Is it a conflict of interest for North Dakota’s Attorney General to be both our state’s top law enforcement officer and the state’s lawyer?
I think it is. But first, some back story.
Earlier this month criminal charges were dismissed against one of Governor Jack Dalrymple’s cabinet member.
Maggie Anderson, the executive director of the Department of Human Services, had been charged, along with a group of her staff, with criminally impeding an investigation into the drowning death of a five year old in Velva who was in the custody of a daycare which wasn’t properly licensed and was caring for too many children.
The daycare operator, one Heather Tudor, has been convicted of child neglect and operating a daycare without a license. But there was some hinky stuff going on with that license. She actually had two licenses for two separate daycare operations, but both operated in the same facility. One in an upstairs area, and the other in a basement. An affidavit from the state Bureau of Criminal Investigation made it sound like this was done in order to get around state law stipulating the ratio between the number of children at a daycare and the number of daycare workers.
McHenry County social worker Cheryl Johnson is still facing felony charges for allegedly trying to back date the license for Tudor’s facilities to six days before the drowning death. But as the BCI followed the matter from local officials to the state level they filed additional charges against Anderson as well as DHS attornies Jonathan Alm and Julie Leer. Laurie Gotvaslee, director of the agency’s regional center in Minot also faced charges.
All of the charges were related to the alleged obstruction of the BCI’s investigation.
They’ve all been dismissed now. You can read a copy of the order dismissing the charges against Leer, specifically, below.
What’s interesting about this case, though, is the situation Anderson and the others were put in. Because when the BCI began asking them to cooperate with their investigation they turned to their legal counsel, which is the Attorney General’s office. The same office that oversees the BCI.
In fact, Anderson and her fellow defendants argued that part of the reason for their delays in cooperating with the BCI was that they were waiting to get legal advice from the AG’s office. Apparently there are all sorts of state and federal laws governing how information about child care facilities is handled. Anderson and her co-defendants argued that they wanted to ensure they were following the law in cooperating with the BCI.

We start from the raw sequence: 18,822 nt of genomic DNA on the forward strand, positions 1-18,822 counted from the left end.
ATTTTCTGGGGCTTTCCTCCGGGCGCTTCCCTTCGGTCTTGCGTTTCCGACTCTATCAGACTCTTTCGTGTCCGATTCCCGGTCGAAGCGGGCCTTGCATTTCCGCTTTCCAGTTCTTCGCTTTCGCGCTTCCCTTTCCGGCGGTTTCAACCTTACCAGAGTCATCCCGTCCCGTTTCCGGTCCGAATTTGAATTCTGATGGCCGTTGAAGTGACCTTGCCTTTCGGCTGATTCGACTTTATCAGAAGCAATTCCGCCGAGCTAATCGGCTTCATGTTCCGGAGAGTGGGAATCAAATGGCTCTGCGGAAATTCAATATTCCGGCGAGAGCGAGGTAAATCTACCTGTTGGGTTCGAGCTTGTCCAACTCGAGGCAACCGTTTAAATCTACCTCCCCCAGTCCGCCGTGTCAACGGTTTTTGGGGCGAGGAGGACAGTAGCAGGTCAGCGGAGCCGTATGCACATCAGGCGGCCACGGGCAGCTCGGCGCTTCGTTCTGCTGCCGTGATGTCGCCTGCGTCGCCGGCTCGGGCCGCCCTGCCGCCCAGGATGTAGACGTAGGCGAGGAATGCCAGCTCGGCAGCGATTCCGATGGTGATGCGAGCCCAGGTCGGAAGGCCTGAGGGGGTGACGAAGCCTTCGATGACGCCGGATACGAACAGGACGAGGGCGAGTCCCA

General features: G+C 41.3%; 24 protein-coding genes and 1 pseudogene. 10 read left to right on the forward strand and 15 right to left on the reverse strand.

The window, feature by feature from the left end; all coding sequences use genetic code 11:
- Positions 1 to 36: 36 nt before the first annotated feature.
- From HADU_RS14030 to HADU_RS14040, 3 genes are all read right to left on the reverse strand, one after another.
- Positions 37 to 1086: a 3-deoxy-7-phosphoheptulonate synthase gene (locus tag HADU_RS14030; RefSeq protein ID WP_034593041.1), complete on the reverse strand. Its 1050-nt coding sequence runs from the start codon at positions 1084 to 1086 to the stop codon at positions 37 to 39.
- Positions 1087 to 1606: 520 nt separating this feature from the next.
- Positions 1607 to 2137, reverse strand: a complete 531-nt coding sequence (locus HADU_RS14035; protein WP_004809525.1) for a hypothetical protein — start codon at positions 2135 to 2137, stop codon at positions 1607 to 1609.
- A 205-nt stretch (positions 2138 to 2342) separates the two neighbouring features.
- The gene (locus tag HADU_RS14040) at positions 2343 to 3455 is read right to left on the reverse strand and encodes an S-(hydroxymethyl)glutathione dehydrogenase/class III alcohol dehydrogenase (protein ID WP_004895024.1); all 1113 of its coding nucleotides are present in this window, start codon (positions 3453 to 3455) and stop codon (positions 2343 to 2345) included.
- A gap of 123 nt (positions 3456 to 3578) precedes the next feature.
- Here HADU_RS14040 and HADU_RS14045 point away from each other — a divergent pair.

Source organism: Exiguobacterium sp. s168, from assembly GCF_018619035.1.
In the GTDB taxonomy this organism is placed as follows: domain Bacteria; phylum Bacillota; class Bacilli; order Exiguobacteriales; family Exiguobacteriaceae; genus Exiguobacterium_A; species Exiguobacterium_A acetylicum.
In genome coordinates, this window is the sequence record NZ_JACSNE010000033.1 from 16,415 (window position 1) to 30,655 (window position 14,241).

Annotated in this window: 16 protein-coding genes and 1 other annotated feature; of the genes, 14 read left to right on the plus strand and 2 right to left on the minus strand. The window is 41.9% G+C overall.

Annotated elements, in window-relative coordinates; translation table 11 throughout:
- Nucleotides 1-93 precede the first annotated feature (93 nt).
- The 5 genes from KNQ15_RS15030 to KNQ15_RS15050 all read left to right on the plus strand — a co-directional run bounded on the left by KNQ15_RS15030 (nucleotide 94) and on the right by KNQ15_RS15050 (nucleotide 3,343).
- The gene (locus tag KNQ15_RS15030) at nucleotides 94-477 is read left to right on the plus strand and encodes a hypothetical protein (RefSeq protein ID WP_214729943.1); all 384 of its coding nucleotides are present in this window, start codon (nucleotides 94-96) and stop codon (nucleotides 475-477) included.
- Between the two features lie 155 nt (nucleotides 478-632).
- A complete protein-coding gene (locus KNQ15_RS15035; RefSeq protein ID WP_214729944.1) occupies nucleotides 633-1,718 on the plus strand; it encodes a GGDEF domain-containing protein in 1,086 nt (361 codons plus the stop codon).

But their lawyers work for the same state agency that the BCI works for. It’s not hard to see in that a conflict of interest. How is it fair to these public employees to have them, when faced with a criminal investigation, relying on the same state agency for legal counsel that is conducting the investigation?
Do we maybe need to look at separating the law enforcement functions of the AG’s office from the side that provides legal representation to the state? I think we do. In fact, it seems most other states have already done so.
According to the National Association of Attorneys General, “Most attorneys general are not their state’s top cop, although this is a commonly held public perception of the office.”
The duties of executive branches offices vary a great deal from state to state, but it does seem as though there has been some effort in other states to create a degree of separation from law enforcement and legal representation.
We ought to consider the same here in North Dakota.
I’m not sure which specific direction we should go in. My thought is something like moving the BCI out of the AG’s office and putting it under the purview of the North Dakota Highway Patrol. Or perhaps making the BCI an independent agency and putting both it and the Highway Patrol under the purview of a cabinet-level public safety officer.
I’m open to suggestion. But I think one thing is clear; we do have a problem here which needs to be addressed.